The market on the way to the temple

Albert and I went together by high speed rail to DaJia, the place where the Mazu temple is...near Taizhong. (Taizhong means "the middle of Taiwan" by the way. :) So you can guess where that is geographically). We then took another short train ride to a temple where Mazu was going to stop. Albert was mostly intereted in the free food. I couldn't stop taking pictures! So many people were speaking Taiwanese- and there were quite a few foreigners too. I heard that most Taiwanese people never go to this festival, it's mostly the elderly and foreigners who attend. And every Taiwanese person I asked about it back in Taipei said they've never been and don't really feel interested in going because of all the people. Lucky I convinced Albert to come.
So I saw Mazu go by and she was carried in a cart-type thing that you'd carry a king or queen in... What are those called again? :'( My English vocabulary is really going out the window... Anyways. They were bouncing the 'caravan' or whatever as they were moving her. Albert said it's because it shows Mazu's power- she's so happy and energetic that the 'caravan' is moving "by itself" up and down.
We saw Mazu right near the train station. Then we walked  to the nearby temple and checked that out. It was small but lots of people there nonetheless. I wanted to offer incense there and a lady showed me how to do it properly. You had to face the entrace of the temple and "baibai" three times. That means you hold the incense between closed palms (like you're praying) and move it up and down three times. Then you turn around and face the inside of the temple. (I didn't pay attention to which god it was meant for) and you do the same thing. Then you stick the incense in the incense burner (looks like a big cauldron) and it has to be perfectly straight.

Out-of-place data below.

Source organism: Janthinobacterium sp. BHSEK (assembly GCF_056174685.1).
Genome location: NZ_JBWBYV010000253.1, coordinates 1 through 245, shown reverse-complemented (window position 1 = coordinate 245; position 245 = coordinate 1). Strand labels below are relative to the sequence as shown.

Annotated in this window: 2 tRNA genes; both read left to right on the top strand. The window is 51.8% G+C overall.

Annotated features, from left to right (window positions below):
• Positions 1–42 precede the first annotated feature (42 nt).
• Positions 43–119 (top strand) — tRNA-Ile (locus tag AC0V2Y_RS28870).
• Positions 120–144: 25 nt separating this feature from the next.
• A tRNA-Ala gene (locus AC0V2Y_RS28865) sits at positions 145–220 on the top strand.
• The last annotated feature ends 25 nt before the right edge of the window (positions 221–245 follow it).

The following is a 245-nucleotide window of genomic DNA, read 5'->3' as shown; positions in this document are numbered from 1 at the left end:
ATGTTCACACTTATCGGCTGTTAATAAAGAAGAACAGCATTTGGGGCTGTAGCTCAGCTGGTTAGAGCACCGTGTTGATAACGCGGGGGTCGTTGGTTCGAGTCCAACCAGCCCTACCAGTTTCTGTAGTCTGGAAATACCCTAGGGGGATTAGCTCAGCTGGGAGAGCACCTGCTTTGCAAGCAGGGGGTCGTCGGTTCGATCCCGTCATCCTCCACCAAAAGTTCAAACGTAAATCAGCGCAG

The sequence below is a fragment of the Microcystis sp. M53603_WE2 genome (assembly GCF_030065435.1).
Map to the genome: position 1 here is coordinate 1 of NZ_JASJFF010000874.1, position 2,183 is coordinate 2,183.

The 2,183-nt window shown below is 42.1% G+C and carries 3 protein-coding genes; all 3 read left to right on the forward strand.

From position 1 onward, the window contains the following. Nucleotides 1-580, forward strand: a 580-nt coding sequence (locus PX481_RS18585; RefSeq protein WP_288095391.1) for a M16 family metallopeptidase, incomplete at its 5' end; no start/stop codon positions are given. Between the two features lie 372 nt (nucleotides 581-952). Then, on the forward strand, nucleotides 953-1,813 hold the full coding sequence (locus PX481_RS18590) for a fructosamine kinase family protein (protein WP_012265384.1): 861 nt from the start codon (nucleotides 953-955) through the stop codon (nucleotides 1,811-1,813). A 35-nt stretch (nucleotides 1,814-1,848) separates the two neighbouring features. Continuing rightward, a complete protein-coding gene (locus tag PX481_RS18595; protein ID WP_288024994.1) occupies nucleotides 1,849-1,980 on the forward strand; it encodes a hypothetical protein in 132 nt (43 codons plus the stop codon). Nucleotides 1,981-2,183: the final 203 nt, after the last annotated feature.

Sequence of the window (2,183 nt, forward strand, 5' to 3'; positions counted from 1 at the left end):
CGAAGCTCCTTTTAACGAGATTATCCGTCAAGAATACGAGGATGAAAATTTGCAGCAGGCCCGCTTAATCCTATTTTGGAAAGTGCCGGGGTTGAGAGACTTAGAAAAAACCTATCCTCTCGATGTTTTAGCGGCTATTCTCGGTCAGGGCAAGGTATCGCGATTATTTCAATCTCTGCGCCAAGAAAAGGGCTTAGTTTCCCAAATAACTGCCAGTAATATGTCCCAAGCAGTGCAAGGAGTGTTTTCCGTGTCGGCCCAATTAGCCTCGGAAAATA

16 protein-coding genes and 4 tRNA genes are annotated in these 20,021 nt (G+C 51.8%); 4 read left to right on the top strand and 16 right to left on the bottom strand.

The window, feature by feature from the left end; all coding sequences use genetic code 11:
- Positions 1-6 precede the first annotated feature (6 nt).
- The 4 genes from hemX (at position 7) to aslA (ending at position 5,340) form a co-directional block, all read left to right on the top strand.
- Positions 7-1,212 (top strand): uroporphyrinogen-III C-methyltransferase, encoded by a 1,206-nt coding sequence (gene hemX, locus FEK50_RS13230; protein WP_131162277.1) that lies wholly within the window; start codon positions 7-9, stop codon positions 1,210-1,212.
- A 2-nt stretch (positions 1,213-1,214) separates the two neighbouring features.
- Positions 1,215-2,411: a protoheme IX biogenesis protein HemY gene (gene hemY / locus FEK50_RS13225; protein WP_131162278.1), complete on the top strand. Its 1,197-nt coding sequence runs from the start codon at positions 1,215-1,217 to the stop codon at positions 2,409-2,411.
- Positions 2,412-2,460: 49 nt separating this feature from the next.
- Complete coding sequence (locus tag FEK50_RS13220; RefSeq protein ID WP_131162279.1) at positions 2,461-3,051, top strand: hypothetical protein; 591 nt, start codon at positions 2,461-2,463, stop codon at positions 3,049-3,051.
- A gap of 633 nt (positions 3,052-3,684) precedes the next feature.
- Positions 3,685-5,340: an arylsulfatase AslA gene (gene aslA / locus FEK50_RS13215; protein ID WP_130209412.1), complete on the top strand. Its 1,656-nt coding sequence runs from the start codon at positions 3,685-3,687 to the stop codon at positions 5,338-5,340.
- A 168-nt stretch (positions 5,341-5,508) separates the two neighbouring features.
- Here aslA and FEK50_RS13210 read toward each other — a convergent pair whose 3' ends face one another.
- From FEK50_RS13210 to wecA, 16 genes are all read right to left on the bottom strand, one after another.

From there we train-ed it back to the DaJia temple and walked through a street set up like a nightmarket. There were lots of interesting people there. I saw a boy in roller skates who had a pet parrot chained to his wrist. I ate deep fried mushrooms. Albert had a drink called frog eggs but they weren't realy frog legs, thankfully. When we got to the temple I couldn't believe how busy it was. People were camped out on ledges and in trees at the sides of the temple so they could get a good view of Mazu when she comes back to her resting place there. Inside was a madhouse! Everyone was offering incense and we were packed so close that I was afraid my hair or my skin would get burned. Despite the crowd it was still beautiful there and I felt really cool seeing it. I got a video walking around the place so if you watch it you can see all the people and what it really looked like. I offered incense here as well. ;)
We had to leave before Mazu got back in order to catch our train. It would have been fun to see but I'm glad we didn't get back to Taipei too late.
Worshipping Mazu was actually banned in Mainland China by Communist leaders for a while and because of that the tradition is mostly lost. Taiwan escaped the Communist influence and so it has been able to preserve a lot of the cultural traditions wiped out during the Cultural Revolution. So this was really unique to experience the Mazu Festival here. I had a really good time! :)